It is a commonplace that we should not look for a "system" in Proudhon. It is true that we shouldn't look for a description of an anarchist society "after the revolution." Proudhon considered full-blown anarchy an abstraction. What he proposed were a series of transitional programs, more or less well adapted to conditions at the times he was writing. There are no utopias in Proudhon, and what is most systematic in his work has to do primarily with how we view the conditions around us: look for the Revolution immanent in all our activities and institutions, and then add our individual strength to the current. Rather than thinking of revolutionaries as a visionary vanguard, there are indications the Proudhon considered Revolution a matter of that "collective force" that also gave power to industry, that was allied to progress. Individuals, even radical ones, might be sluggards in comparison with the forces building in their own societies. The "Toast to the Revolution" suggests this: there is no Revolution without our active participation, but it is our tardiness, our failure to perceive the potential advances around us, that makes revolutionary change this steeplechase affair. Trot along, rear back, leap—the "great equitations of principles, these enormous shifts in mores."

That is probably both more and less radical than we generally have considered our role. And, honestly, we are all much more comfortable with opposition to a "world" we reject more or less tout court, and with speculations about final states, than we are with transitional programs and possibly interminable revolutionary processes. Be that as it may, we need to read Proudhon according to his own lights, before we can either accept or reject him. And his vision, from What Is Property? through to The Theory of Property and The Political Capacity of the Working Classes, is all messy transitions, mixtures, balancing acts, antinomies.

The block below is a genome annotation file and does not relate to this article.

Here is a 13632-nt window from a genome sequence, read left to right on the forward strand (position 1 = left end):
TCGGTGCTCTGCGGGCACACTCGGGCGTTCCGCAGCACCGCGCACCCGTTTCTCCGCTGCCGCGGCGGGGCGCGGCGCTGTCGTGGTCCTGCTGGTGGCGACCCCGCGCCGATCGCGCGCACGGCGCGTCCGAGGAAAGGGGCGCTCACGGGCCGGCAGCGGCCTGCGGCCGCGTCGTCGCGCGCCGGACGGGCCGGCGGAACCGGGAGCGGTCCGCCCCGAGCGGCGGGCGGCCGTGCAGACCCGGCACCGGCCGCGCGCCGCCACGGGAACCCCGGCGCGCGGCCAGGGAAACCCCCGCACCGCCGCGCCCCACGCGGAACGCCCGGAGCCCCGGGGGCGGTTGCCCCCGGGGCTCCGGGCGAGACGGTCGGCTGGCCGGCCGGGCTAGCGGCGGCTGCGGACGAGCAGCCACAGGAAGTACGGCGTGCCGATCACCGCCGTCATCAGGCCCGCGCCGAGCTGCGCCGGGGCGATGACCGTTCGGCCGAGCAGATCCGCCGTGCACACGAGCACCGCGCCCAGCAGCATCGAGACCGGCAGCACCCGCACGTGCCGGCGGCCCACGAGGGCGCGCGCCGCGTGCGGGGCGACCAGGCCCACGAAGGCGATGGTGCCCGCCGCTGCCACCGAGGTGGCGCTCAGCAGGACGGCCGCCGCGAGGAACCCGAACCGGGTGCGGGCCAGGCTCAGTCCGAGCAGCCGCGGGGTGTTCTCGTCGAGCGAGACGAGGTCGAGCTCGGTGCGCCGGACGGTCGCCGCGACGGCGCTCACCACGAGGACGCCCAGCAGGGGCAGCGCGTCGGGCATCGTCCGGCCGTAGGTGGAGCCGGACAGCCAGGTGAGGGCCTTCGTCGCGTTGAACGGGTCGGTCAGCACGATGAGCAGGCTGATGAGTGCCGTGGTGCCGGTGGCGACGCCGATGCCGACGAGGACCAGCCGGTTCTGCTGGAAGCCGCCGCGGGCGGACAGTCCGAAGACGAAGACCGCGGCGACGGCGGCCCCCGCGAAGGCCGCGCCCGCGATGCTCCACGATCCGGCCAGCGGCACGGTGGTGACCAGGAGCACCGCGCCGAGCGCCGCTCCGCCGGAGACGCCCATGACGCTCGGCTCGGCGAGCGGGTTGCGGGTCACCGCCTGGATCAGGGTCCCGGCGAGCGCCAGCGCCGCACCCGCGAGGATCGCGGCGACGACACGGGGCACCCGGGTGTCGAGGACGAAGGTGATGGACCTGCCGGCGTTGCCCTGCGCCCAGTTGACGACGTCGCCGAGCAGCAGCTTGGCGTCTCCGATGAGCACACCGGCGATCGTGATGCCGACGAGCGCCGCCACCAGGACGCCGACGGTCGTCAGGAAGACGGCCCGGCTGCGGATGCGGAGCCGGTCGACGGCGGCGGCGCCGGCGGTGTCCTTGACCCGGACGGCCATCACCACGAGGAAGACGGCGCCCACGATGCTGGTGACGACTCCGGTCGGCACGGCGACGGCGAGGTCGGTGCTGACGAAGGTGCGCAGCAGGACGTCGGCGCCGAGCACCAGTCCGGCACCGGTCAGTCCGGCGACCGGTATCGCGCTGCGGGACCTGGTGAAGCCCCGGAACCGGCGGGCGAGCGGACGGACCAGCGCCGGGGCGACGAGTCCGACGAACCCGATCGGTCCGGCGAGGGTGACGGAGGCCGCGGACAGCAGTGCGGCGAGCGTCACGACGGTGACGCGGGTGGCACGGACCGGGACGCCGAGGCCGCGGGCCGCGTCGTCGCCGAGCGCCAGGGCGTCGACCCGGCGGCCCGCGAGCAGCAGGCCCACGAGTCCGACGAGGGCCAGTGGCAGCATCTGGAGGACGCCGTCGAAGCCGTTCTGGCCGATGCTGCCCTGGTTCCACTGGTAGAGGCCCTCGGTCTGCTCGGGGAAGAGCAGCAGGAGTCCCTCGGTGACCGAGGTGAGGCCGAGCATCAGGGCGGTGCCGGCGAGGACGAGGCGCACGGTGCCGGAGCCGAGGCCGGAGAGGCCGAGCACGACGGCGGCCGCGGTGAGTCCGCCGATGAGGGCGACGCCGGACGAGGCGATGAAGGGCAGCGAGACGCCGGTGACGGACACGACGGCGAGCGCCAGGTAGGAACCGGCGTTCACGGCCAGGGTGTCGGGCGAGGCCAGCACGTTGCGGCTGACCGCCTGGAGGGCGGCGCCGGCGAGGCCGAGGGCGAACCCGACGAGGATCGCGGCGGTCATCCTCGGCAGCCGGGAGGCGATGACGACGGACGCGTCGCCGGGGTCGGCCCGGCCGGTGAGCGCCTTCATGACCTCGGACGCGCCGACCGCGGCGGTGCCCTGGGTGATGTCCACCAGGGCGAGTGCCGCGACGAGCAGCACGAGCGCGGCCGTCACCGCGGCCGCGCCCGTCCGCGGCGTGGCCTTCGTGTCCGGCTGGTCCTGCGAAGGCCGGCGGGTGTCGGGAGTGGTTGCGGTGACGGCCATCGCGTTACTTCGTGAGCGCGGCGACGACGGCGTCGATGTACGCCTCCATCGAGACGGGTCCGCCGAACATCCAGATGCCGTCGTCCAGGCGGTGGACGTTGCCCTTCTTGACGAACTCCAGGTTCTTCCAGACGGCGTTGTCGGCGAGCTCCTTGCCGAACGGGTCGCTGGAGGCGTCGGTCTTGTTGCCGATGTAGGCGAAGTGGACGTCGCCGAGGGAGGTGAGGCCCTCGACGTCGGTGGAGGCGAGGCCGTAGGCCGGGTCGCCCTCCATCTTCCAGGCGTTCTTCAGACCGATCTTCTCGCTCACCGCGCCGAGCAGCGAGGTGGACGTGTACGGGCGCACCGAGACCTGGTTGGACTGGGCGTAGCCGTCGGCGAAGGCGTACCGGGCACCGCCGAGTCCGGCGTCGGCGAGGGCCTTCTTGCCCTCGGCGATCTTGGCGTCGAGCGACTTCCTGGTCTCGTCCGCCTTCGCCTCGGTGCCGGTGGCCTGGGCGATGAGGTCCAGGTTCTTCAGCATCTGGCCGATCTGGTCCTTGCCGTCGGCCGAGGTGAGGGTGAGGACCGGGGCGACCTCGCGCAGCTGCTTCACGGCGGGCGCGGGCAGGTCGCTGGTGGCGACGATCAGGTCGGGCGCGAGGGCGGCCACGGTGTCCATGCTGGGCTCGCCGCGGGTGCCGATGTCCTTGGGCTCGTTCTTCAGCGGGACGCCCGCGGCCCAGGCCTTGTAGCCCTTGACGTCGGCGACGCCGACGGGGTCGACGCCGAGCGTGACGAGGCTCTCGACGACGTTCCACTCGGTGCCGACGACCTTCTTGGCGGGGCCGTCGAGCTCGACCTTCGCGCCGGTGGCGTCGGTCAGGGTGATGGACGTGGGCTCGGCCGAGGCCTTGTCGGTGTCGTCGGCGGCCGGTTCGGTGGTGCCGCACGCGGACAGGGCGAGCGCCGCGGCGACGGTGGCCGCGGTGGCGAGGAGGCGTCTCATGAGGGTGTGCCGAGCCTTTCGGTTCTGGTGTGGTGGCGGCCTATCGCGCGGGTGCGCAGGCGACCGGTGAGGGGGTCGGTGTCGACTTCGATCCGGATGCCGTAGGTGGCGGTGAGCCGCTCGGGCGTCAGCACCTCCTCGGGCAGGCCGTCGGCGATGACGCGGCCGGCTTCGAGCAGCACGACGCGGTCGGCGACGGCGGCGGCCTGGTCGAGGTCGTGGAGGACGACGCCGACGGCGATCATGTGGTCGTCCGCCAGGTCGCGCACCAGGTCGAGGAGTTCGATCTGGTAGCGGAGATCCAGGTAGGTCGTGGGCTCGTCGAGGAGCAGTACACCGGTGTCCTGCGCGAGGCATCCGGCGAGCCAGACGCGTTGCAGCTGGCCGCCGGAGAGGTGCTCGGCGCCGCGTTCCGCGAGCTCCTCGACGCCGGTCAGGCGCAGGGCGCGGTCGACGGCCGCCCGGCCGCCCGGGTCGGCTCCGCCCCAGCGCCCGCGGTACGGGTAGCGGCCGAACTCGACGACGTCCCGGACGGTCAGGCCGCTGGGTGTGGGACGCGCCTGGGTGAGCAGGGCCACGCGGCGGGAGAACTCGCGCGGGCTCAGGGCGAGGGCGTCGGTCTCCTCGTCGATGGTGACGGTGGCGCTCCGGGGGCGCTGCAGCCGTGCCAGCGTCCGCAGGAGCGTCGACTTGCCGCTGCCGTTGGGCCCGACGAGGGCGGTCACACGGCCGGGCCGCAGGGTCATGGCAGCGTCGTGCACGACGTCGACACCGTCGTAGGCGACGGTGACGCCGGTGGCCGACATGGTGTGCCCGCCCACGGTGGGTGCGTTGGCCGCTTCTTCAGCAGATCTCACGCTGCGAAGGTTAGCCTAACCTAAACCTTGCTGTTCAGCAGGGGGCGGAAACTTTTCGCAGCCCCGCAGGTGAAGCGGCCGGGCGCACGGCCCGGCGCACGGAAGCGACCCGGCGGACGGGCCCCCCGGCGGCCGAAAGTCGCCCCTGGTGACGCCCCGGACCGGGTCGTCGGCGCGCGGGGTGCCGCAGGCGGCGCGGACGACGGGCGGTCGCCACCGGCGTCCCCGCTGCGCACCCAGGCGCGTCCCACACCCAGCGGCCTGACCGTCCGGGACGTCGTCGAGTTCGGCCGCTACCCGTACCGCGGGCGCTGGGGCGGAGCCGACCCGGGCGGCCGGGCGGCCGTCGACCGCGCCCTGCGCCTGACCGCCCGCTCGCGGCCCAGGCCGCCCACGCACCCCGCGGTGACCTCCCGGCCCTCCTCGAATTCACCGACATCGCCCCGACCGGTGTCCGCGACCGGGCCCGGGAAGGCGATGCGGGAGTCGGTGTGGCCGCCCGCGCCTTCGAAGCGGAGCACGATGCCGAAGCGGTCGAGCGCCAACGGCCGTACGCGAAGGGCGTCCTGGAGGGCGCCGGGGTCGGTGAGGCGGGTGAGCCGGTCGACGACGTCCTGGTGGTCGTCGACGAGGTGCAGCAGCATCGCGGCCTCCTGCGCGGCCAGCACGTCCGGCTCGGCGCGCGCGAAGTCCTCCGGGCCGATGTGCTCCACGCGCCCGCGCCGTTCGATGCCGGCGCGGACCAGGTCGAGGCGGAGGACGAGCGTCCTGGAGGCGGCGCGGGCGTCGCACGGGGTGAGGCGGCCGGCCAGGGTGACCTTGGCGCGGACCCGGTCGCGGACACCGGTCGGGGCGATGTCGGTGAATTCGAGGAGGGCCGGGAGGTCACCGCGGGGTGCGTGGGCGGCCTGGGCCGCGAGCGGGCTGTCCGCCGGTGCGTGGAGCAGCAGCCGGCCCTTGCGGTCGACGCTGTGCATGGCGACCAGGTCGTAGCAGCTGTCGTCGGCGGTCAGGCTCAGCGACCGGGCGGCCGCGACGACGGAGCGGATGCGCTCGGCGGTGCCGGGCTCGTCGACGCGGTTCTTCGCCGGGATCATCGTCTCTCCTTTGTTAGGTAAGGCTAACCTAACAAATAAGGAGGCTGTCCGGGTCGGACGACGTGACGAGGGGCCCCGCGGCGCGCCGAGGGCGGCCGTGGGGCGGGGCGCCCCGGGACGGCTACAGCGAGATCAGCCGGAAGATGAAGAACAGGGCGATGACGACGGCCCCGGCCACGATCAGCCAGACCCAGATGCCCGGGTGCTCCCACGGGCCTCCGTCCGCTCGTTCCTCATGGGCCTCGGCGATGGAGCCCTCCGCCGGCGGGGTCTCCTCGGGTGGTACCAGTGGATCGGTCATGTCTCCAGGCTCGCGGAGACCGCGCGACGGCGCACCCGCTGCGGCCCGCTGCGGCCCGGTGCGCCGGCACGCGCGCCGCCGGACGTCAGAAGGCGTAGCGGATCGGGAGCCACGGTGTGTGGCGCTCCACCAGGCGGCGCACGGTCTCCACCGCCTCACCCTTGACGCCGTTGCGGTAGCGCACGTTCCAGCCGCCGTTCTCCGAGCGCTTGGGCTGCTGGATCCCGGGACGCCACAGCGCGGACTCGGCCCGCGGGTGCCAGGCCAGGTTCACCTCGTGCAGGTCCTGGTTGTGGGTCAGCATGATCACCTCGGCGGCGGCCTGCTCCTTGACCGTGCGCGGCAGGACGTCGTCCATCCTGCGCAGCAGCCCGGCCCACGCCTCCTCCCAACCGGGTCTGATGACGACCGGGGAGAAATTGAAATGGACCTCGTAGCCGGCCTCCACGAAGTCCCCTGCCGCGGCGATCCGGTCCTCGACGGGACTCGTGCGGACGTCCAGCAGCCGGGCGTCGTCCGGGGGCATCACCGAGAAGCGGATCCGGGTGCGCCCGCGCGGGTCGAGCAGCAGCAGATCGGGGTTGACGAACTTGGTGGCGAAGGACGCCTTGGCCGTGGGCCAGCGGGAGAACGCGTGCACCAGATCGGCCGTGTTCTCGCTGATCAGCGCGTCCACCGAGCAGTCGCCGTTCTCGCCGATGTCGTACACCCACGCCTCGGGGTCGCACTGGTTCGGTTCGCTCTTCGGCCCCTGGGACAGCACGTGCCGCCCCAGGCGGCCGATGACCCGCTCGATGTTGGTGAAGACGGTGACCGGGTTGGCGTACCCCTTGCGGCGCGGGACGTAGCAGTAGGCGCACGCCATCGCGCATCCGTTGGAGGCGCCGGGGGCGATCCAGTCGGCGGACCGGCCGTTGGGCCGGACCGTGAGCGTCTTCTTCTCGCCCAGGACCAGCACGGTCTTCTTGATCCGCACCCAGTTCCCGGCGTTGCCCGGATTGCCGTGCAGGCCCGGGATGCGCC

And, as I suggested at the start of this, none of his "contradictions" are much more important, or much harder to wrap our heads around, than his vision of "centralization" (by which he really means widespread federation) growing out of the most radical individualization of interests. Consider this passage from 1848's "Revolutionary Program:"

I am, as you are well aware, citizens, the man who wrote these words: Property is theft!

I do not come to retract them, heaven forbid! I persist in regarding this provocative definition as the greatest truth of the century. I have no desire to insult your convictions either: all that I ask, is to say to you how I—partisan of the family and the household, and adversary of communism that I am—understand that the negation of property is necessary for the abolition of misery, for the emancipation of the proletariat. It is by its fruits that one must judge a doctrine: judge then my theory by my practice.

When I say, Property is theft! I do not propose a principle; I do nothing but express one conclusion. You will understand the enormous difference presently.However, if the definition of property which I state is only the conclusion, or rather the general formula of the economic system, what is the principle of that system, what is its practice, and what are its forms?

My principle, which will appear astonishing to you, citizens, my principle is yours; it is property itself.

I have no other symbol, no other principle than those of the Declaration of the Rights of Man and of the Citizen: Liberty, equality, security, property.